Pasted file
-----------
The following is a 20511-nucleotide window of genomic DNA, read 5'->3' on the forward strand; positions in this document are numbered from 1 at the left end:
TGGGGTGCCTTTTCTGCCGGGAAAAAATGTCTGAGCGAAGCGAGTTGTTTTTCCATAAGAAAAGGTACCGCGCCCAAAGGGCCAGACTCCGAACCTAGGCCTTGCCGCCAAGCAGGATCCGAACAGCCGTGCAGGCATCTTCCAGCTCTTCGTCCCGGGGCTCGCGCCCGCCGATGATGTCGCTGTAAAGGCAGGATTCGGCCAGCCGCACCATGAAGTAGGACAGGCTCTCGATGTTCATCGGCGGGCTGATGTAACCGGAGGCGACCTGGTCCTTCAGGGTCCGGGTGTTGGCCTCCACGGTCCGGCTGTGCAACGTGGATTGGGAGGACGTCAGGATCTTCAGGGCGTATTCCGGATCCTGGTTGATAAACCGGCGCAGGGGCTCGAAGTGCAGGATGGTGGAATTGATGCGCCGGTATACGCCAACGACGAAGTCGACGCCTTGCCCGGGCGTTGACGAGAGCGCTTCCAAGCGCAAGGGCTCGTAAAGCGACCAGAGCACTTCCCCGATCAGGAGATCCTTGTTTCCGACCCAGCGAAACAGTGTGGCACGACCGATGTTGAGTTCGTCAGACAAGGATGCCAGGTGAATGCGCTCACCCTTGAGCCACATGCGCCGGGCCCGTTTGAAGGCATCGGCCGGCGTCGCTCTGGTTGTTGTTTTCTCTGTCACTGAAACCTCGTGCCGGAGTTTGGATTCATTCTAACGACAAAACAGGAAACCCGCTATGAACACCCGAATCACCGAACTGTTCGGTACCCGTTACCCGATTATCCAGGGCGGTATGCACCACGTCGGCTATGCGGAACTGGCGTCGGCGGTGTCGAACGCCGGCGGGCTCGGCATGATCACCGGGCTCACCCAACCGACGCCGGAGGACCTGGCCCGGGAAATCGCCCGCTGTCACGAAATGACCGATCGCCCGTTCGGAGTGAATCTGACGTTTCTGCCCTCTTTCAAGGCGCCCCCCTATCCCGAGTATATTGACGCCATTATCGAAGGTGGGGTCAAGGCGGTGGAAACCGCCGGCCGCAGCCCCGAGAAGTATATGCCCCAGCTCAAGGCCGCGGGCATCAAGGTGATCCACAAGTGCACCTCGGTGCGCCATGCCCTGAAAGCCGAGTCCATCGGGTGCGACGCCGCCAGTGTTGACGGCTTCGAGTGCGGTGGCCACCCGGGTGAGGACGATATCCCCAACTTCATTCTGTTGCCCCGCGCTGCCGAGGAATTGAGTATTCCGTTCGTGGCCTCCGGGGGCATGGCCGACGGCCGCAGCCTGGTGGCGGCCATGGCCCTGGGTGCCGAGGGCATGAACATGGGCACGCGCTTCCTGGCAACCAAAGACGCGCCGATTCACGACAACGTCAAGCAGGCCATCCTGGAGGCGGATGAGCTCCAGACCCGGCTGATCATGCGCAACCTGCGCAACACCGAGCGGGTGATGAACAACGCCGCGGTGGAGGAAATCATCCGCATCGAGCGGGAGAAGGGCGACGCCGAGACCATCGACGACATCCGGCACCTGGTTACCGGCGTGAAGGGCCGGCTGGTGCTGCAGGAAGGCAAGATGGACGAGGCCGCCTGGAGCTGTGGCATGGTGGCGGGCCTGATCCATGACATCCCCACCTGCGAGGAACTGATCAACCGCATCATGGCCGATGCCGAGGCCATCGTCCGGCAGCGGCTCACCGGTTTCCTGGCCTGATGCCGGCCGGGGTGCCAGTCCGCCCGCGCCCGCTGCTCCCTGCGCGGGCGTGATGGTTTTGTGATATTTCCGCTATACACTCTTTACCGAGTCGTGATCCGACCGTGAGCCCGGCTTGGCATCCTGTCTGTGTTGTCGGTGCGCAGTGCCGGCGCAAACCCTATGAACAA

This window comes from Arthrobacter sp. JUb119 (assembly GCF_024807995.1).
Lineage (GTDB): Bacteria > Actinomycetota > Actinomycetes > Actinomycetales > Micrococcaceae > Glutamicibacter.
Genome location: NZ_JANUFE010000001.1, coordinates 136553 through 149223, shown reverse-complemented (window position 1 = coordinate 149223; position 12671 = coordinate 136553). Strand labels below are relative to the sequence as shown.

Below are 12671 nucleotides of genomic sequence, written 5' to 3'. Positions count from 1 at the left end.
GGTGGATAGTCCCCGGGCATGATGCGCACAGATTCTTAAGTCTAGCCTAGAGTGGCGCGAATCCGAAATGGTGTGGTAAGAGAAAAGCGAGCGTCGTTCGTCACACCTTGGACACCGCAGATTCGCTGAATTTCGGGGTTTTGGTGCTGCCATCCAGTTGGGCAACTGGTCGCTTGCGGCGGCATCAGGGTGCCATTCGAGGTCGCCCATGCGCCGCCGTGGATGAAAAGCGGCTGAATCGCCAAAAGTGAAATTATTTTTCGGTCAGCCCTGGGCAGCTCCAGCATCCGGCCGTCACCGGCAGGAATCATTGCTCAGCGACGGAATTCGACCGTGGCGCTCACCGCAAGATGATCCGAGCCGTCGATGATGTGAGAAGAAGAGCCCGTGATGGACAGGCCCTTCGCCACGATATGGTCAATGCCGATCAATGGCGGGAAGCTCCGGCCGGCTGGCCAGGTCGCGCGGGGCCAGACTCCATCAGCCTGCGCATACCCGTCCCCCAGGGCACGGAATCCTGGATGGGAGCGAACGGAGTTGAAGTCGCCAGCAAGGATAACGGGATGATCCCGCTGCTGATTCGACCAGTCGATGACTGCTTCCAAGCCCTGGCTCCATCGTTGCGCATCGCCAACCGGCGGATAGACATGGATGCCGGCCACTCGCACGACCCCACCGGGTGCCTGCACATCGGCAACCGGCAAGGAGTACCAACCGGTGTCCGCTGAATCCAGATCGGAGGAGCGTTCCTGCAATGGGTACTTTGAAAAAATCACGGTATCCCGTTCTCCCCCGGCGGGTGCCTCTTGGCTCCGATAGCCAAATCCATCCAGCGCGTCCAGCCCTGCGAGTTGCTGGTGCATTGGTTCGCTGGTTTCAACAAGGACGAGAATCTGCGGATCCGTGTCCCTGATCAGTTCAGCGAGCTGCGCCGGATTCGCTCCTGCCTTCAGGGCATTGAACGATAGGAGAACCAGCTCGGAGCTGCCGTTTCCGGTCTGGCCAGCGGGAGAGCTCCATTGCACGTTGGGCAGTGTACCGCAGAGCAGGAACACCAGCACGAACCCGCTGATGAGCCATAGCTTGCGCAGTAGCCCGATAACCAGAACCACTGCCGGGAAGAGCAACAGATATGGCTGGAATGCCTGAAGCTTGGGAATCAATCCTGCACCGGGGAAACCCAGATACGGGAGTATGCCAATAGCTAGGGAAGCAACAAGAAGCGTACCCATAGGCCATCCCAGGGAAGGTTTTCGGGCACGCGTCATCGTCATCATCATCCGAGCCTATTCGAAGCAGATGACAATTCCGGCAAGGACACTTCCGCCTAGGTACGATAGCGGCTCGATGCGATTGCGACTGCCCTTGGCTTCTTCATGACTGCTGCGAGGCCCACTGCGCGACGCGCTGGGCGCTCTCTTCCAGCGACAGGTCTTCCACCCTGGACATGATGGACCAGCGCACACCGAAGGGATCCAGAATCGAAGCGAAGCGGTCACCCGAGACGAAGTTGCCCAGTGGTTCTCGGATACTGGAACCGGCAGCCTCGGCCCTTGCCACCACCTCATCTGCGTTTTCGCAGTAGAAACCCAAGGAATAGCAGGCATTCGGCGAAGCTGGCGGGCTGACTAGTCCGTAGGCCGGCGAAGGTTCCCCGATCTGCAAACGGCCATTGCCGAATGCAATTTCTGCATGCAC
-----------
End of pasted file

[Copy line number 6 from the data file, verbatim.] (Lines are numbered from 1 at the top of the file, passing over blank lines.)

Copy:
Below are 12671 nucleotides of genomic sequence, written 5' to 3'. Positions count from 1 at the left end.